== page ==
Robots Learning Better Ways to Ask Clueless Humans for Help

If robots need help with something, they can now just ask you

2 min read
Robots Learning Better Ways to Ask Clueless Humans for Help

A lot of the time, robots seem pretty dumb to us humans. It's not entirely a surprise, then, that a lot of the time, humans apparently seem pretty dumb to robots. If you're a robot, it turns out to be surprisingly difficult to get a human to assist you with tasks, so researchers at MIT are teaching robots to politely ask for very specific kinds of help.

You'll recognize these KUKA youBots from our ICRA coverage earlier this year: they can autonomously assemble (at least one specific piece) of IKEA furniture. But being youBots, they're relatively limited in what they can reach, so unless the furniture bits and pieces are set up just the way they need them to be, they're going to need help from a human. It's not always obvious to the human what kind of help the robots needs, however, which is why these robots are using an inverse semantic algorithm to generate human-friendly requests for help:

The robots are able to detect failures by themselves, determine exactly what sort of help they need, and then translate those requests into something understandable and actionable by a human. Since it's algorithmic and not pre-programmed, the 'bots should be able to ask for help under conditions that they haven't already experienced.

This is obviously of tremendous importance to robotic IKEA furniture assembly, but if we can look beyond that (just for a second), there's a huge amount of potential here. Robots are great at completing most parts of most tasks, but inevitably there are one or two steps in whatever you want a robot to do where it's significantly more likely to fail. Giving robots the ability to recognize these failures and then intelligently ask for assistance could open up many more tasks to at least partial automation, and it's likely to have the most impact in variable, unstructured environments. You know, like your house.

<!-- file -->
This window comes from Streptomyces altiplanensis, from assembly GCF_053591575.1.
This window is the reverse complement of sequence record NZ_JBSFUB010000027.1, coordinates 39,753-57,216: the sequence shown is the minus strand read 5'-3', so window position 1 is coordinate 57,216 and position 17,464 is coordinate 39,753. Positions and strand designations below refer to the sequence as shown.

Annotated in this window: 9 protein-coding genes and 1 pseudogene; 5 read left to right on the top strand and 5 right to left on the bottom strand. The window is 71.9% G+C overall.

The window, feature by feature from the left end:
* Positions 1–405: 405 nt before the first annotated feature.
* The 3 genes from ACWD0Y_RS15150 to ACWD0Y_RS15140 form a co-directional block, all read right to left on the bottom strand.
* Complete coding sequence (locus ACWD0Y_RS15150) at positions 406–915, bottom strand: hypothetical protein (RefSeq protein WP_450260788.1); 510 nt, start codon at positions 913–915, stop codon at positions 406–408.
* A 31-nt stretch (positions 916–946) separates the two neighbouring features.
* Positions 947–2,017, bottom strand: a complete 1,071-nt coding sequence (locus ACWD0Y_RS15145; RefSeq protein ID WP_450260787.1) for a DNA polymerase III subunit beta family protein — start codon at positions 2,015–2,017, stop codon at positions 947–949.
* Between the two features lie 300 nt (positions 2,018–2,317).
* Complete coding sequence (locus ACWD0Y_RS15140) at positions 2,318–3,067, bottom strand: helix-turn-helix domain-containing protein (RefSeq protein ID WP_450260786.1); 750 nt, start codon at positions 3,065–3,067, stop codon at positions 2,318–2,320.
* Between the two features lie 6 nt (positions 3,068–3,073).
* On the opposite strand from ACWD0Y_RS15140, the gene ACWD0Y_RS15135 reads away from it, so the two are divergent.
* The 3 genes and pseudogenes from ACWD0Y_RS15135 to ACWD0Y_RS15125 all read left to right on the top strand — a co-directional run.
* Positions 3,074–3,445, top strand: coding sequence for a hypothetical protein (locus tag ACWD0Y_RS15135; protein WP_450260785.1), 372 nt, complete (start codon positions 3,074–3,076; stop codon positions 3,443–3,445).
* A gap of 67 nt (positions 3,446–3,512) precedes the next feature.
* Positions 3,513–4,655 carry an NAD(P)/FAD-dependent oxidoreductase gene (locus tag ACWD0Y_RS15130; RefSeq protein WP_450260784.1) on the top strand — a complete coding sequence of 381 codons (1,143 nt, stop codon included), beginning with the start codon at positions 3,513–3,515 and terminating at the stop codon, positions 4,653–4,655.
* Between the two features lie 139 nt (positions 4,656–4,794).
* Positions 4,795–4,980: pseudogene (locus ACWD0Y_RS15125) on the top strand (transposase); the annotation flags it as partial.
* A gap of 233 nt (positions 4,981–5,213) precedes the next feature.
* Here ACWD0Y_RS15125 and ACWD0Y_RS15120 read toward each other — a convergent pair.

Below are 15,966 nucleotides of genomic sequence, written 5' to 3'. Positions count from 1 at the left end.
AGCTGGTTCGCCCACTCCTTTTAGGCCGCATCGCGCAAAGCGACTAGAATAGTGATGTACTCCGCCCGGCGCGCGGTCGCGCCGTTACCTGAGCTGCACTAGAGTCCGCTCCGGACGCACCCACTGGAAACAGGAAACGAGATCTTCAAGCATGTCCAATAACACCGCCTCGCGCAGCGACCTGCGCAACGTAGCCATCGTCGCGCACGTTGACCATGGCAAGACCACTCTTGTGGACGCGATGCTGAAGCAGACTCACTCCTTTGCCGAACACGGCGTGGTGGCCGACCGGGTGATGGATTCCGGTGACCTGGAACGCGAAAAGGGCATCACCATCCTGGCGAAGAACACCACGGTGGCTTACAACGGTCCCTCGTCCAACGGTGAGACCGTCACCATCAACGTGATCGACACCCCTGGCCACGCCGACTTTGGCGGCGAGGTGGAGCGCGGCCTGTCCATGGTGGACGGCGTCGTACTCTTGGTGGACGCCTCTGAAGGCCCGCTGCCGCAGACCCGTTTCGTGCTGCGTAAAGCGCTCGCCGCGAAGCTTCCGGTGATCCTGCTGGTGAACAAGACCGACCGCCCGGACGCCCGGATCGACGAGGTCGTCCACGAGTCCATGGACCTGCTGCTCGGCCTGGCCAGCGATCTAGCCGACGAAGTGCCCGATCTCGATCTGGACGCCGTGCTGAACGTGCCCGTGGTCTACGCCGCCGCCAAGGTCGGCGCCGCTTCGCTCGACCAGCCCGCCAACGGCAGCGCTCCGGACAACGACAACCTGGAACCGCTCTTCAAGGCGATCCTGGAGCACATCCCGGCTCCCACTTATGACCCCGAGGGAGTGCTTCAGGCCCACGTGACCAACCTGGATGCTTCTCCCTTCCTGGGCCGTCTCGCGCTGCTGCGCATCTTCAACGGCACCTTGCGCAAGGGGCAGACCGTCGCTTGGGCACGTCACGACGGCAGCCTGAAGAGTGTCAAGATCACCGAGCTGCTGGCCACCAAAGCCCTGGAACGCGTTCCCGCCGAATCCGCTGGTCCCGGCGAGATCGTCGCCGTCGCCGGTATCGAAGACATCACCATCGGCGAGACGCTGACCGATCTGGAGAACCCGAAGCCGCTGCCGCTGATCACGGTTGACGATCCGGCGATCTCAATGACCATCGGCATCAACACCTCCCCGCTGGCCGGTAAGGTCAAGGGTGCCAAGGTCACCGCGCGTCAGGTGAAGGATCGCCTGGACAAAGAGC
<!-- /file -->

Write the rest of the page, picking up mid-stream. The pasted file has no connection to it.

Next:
A paper accompanying this video (which we don't have a copy of yet, unfortunately) has been authored by Stefanie Tellex, Ross A. Knepper, Adrian Li, Thomas M. Howard, Daniela Rus, and Nicholas Roy.

[ MIT CSAIL ]

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Robot with threads near a fallen branch

RoMan, the Army Research Laboratory's robotic manipulator, considers the best way to grasp and move a tree branch at the Adelphi Laboratory Center, in Maryland.

Evan Ackerman
LightGreen

“I should probably not be standing this close," I think to myself, as the robot slowly approaches a large tree branch on the floor in front of me. It's not the size of the branch that makes me nervous—it's that the robot is operating autonomously, and that while I know what it's supposed to do, I'm not entirely sure what it will do. If everything works the way the roboticists at the U.S. Army Research Laboratory (ARL) in Adelphi, Md., expect, the robot will identify the branch, grasp it, and drag it out of the way. These folks know what they're doing, but I've spent enough time around robots that I take a small step backwards anyway.

This article is part of our special report on AI, “The Great AI Reckoning.”

The robot, named RoMan, for Robotic Manipulator, is about the size of a large lawn mower, with a tracked base that helps it handle most kinds of terrain. At the front, it has a squat torso equipped with cameras and depth sensors, as well as a pair of arms that were harvested from a prototype disaster-response robot originally developed at NASA's Jet Propulsion Laboratory for a DARPA robotics competition. RoMan's job today is roadway clearing, a multistep task that ARL wants the robot to complete as autonomously as possible. Instead of instructing the robot to grasp specific objects in specific ways and move them to specific places, the operators tell RoMan to "go clear a path." It's then up to the robot to make all the decisions necessary to achieve that objective.

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